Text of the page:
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Haftarah: Shavuot Day One: The Electric Relationship with God

Ezekiel 1:1-28, 3:12: Never before had the nation been so distant from Sinai. Even when the Assryians exiled the Northern Kingdom of the Ten Tribes, the people of Judah did not believe God had forsaken


them. They believed that no matter how they behaved, God would protect His city and Holy Temple.


But the Babylonians had come. King Jehoiachin and the leaders of Israel were exiled to Babylon. People sensed that it was the beginning of the end. They no longer felt safe in Jerusalem. The exiles themselves were in shock. The Revelation at Sinai was a distant memory of a Covenant that seemed dead.

Ezekiel, the only prophet to prophecy outside of Israel, must bring the Revelation at Sinai back to life. God charged him to remind the Jews that Sinai was in their blood, a part of their souls, and that the Divine Presence, which they witnessed at Sinai, was in exile with them. (Zohar W 149a) Maimonides, in his Guide For The Perplexed (3:6) quotes the Sages: This vision of Ezekiel is the same as Isaiah’s (Isaiah, Chapter 6). The two visions can be compared to two men who saw the king riding, the one, a city dweller, the other, a countryman. The former, seeing that his neighbors know well how the king rides, simply tells them that he saw the king; but the villager, wishing to tell his friends things which they do not know, relates in detail how the king was riding, describes his followers, and the officers who execute his orders and commands. Isaiah is like the city dweller and Ezekiel is like the villager. (Chagigah 13b)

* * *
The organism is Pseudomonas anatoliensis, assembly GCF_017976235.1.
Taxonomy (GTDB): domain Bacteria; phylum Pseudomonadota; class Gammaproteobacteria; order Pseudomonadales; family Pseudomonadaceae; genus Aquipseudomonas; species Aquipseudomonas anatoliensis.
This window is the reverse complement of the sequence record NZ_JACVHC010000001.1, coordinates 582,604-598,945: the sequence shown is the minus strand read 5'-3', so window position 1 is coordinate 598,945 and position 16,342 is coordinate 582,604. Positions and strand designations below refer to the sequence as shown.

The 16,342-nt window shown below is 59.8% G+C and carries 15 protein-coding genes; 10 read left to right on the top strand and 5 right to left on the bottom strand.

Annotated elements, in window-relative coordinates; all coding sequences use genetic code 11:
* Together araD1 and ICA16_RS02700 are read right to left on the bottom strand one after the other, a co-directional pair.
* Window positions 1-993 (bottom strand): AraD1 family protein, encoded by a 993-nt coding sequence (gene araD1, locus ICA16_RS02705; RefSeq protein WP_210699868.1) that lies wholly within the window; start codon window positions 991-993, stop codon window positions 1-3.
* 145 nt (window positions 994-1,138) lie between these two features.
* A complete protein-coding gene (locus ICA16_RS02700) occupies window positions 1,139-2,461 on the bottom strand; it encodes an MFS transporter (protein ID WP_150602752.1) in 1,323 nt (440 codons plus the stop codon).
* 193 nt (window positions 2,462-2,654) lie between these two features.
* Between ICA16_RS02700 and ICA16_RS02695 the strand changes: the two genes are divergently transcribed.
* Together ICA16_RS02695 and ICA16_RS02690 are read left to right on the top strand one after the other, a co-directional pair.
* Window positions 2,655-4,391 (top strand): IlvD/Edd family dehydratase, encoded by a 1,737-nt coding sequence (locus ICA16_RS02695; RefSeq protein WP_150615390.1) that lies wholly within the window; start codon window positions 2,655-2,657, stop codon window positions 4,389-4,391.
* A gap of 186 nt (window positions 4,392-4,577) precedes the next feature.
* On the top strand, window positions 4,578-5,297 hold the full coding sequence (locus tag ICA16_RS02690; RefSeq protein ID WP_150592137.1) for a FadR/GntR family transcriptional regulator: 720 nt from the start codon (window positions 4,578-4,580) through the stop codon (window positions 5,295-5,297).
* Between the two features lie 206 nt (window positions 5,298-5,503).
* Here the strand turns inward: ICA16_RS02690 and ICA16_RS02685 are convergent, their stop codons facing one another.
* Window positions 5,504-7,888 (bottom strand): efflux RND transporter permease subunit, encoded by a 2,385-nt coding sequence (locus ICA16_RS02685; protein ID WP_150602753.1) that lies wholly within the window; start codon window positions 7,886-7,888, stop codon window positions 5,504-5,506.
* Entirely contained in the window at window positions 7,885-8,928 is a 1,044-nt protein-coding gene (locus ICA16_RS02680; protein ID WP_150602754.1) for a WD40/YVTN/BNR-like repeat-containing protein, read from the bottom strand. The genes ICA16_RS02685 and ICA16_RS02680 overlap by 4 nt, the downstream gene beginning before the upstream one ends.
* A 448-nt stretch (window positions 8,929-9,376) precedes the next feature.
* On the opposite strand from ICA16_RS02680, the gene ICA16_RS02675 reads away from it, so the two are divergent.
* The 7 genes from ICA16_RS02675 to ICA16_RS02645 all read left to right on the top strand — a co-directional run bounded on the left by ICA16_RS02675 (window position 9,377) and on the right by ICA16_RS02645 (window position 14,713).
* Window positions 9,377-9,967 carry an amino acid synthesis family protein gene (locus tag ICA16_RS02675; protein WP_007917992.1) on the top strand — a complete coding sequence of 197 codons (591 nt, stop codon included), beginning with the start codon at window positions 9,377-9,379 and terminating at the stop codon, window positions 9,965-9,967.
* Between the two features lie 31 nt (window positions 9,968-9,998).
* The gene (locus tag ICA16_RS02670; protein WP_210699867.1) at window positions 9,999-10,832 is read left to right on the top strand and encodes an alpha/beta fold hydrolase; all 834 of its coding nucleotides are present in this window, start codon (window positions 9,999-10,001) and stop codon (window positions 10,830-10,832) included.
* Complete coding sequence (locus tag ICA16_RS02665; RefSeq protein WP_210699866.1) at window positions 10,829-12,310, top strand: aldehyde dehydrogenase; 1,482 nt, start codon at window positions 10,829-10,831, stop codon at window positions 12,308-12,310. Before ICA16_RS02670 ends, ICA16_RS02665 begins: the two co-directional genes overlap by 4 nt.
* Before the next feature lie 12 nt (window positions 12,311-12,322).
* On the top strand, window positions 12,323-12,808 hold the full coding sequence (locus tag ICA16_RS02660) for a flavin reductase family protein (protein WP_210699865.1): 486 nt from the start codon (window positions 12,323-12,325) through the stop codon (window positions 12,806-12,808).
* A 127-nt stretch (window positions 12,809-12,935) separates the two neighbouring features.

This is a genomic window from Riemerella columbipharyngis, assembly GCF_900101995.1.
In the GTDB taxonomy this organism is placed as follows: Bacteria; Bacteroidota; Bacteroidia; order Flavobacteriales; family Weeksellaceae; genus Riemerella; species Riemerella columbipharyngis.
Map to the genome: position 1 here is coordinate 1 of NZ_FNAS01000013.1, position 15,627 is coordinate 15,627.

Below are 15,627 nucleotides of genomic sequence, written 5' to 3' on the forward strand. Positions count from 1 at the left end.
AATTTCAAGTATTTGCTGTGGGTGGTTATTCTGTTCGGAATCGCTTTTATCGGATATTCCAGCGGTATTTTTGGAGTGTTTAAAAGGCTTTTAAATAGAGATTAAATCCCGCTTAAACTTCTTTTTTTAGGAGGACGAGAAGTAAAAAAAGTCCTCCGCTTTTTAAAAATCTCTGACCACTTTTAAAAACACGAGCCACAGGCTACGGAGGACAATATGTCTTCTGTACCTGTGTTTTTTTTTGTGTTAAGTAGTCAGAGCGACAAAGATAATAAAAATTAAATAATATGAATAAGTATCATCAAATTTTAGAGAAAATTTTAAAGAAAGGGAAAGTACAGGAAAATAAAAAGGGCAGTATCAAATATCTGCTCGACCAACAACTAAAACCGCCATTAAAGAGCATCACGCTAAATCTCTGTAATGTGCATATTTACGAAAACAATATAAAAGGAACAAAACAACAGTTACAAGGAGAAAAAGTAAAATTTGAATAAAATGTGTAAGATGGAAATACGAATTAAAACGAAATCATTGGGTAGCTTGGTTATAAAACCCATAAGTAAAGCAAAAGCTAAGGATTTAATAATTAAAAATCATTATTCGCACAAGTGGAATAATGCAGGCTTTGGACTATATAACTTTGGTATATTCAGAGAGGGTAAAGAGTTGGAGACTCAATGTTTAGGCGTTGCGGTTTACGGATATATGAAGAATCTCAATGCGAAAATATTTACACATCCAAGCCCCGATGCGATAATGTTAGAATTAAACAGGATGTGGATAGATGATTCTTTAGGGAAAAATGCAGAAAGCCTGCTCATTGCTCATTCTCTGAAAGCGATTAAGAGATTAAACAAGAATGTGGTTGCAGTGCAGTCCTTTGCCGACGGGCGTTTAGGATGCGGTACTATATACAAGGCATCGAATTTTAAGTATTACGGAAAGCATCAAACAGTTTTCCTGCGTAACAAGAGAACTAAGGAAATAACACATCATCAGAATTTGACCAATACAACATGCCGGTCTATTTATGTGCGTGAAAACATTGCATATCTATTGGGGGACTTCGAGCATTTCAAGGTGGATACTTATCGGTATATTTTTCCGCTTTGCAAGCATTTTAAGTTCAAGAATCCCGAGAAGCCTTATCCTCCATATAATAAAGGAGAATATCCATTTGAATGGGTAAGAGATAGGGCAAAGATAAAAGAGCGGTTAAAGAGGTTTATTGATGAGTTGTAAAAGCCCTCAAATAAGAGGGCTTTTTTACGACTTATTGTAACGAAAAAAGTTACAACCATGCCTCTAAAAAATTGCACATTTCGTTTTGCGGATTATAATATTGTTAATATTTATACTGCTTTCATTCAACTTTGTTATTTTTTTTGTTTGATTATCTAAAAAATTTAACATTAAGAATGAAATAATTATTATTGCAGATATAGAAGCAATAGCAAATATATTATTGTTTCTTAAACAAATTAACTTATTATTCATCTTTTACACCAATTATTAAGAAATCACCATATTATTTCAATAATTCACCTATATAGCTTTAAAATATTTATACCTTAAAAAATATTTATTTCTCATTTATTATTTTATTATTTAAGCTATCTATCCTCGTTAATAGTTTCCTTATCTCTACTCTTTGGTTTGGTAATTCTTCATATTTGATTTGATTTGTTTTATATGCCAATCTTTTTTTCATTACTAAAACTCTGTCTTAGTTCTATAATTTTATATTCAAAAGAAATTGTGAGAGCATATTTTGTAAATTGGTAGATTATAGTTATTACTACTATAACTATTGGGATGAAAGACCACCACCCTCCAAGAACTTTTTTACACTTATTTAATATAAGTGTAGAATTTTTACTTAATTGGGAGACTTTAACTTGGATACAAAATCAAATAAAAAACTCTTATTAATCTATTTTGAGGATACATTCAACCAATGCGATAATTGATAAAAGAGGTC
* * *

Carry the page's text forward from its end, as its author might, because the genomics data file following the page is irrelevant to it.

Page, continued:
Isaiah was the prophet for a generation that still experienced Sinai. Ezekiel spoke to people still wearing their chains. Sinai was dead to them.

There are differences between the prophecies of Isaiah and Ezekiel: Isaiah saw angels with six wings, Ezekiel saw angels with only four. Isaiah heard the angels sing, “His Glory fills the earth!” Ezekiel heard a watered down song, “Where is the place of His Glory!”

The Divine Presence was exiled together with the people. It was bound to them through the covenant of Sinai. The Glory of God was weakened by the exile. The Angels had their wings clipped. They searched for God’s Glory, rather than sing of its Presence everywhere.

“Don’t think that Sinai is over. Do not believe, even for a second, that the covenant has been smashed. It is still alive. God’s Glory is so intertwined with Israel that His Presence must go into exile with His people. His angels are weakened. His Glory is diluted. This is an even stronger expression of the covenant of Sinai. It does not end. It cannot end. He, Who sits on the Highest Throne, and hears the praises of the holiest angels, goes into exile with you!”

At that moment, when Ezekiel shared his vision, almost as powerful as that of the great Isaiah, despite the fact they were in exile, the people rejoiced. They understood that God had not forsaken them. Sinai was alive and well. (Zohar II 2a) God is watching you, wherever you are, even in the wicked confines of Babylon: “Their backs were full of eyes surrounding the four of them.” (Ezekiel 1:18)

You must restore My Glory! Only you, Israel, with whom I made the covenant at Sinai, can restore My Glory!

How? We have already failed You. We are weakened, humiliated, crushed. How can we restore Your Glory?

Even the holiest of Angels: “The Chayos ran to and fro like the appearance of a flash.” (1:14) They run towards God, in an electric atmosphere of clarity and passion, but, they pull back, overwhelmed by the power of their experiences.

You Israel ran towards me in the electric atmosphere of Sinai and other great moments in your history. You pulled back, and now you suffer, but you will run back towards me. You will restore the passion and fire of Sinai. The covenant will pulsate with the same life and Glory. You will restore My Presence to the world.

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